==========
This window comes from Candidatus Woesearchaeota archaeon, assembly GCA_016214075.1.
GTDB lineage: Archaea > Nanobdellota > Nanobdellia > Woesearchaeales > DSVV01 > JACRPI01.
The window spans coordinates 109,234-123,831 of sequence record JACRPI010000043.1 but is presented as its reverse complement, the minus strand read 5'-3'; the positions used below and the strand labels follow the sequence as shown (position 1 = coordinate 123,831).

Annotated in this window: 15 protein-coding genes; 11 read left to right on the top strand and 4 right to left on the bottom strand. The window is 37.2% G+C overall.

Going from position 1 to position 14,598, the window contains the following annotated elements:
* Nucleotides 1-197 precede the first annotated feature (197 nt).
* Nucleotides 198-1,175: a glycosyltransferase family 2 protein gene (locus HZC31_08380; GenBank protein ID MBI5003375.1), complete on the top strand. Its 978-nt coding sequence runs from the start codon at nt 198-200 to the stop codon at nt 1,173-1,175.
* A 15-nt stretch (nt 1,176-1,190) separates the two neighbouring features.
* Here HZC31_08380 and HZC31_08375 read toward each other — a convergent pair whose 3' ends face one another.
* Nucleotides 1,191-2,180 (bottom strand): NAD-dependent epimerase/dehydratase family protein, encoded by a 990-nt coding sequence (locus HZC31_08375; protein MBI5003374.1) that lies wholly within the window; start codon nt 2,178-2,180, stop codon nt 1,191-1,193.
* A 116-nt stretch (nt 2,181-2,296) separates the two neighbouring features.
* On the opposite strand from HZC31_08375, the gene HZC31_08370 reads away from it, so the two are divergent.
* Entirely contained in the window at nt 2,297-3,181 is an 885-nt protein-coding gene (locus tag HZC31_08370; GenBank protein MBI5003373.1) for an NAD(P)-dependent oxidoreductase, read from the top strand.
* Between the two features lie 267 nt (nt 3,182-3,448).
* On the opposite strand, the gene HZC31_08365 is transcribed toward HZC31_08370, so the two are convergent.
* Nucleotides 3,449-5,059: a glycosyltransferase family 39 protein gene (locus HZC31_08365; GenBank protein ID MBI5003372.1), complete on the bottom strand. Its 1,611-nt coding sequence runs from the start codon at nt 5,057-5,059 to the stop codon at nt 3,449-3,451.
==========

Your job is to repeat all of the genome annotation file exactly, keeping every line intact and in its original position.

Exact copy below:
This window comes from Candidatus Woesearchaeota archaeon, assembly GCA_016214075.1.
GTDB lineage: Archaea > Nanobdellota > Nanobdellia > Woesearchaeales > DSVV01 > JACRPI01.
The window spans coordinates 109,234-123,831 of sequence record JACRPI010000043.1 but is presented as its reverse complement, the minus strand read 5'-3'; the positions used below and the strand labels follow the sequence as shown (position 1 = coordinate 123,831).

Annotated in this window: 15 protein-coding genes; 11 read left to right on the top strand and 4 right to left on the bottom strand. The window is 37.2% G+C overall.

Going from position 1 to position 14,598, the window contains the following annotated elements:
* Nucleotides 1-197 precede the first annotated feature (197 nt).
* Nucleotides 198-1,175: a glycosyltransferase family 2 protein gene (locus HZC31_08380; GenBank protein ID MBI5003375.1), complete on the top strand. Its 978-nt coding sequence runs from the start codon at nt 198-200 to the stop codon at nt 1,173-1,175.
* A 15-nt stretch (nt 1,176-1,190) separates the two neighbouring features.
* Here HZC31_08380 and HZC31_08375 read toward each other — a convergent pair whose 3' ends face one another.
* Nucleotides 1,191-2,180 (bottom strand): NAD-dependent epimerase/dehydratase family protein, encoded by a 990-nt coding sequence (locus HZC31_08375; protein MBI5003374.1) that lies wholly within the window; start codon nt 2,178-2,180, stop codon nt 1,191-1,193.
* A 116-nt stretch (nt 2,181-2,296) separates the two neighbouring features.
* On the opposite strand from HZC31_08375, the gene HZC31_08370 reads away from it, so the two are divergent.
* Entirely contained in the window at nt 2,297-3,181 is an 885-nt protein-coding gene (locus tag HZC31_08370; GenBank protein MBI5003373.1) for an NAD(P)-dependent oxidoreductase, read from the top strand.
* Between the two features lie 267 nt (nt 3,182-3,448).
* On the opposite strand, the gene HZC31_08365 is transcribed toward HZC31_08370, so the two are convergent.
* Nucleotides 3,449-5,059: a glycosyltransferase family 39 protein gene (locus HZC31_08365; GenBank protein ID MBI5003372.1), complete on the bottom strand. Its 1,611-nt coding sequence runs from the start codon at nt 5,057-5,059 to the stop codon at nt 3,449-3,451.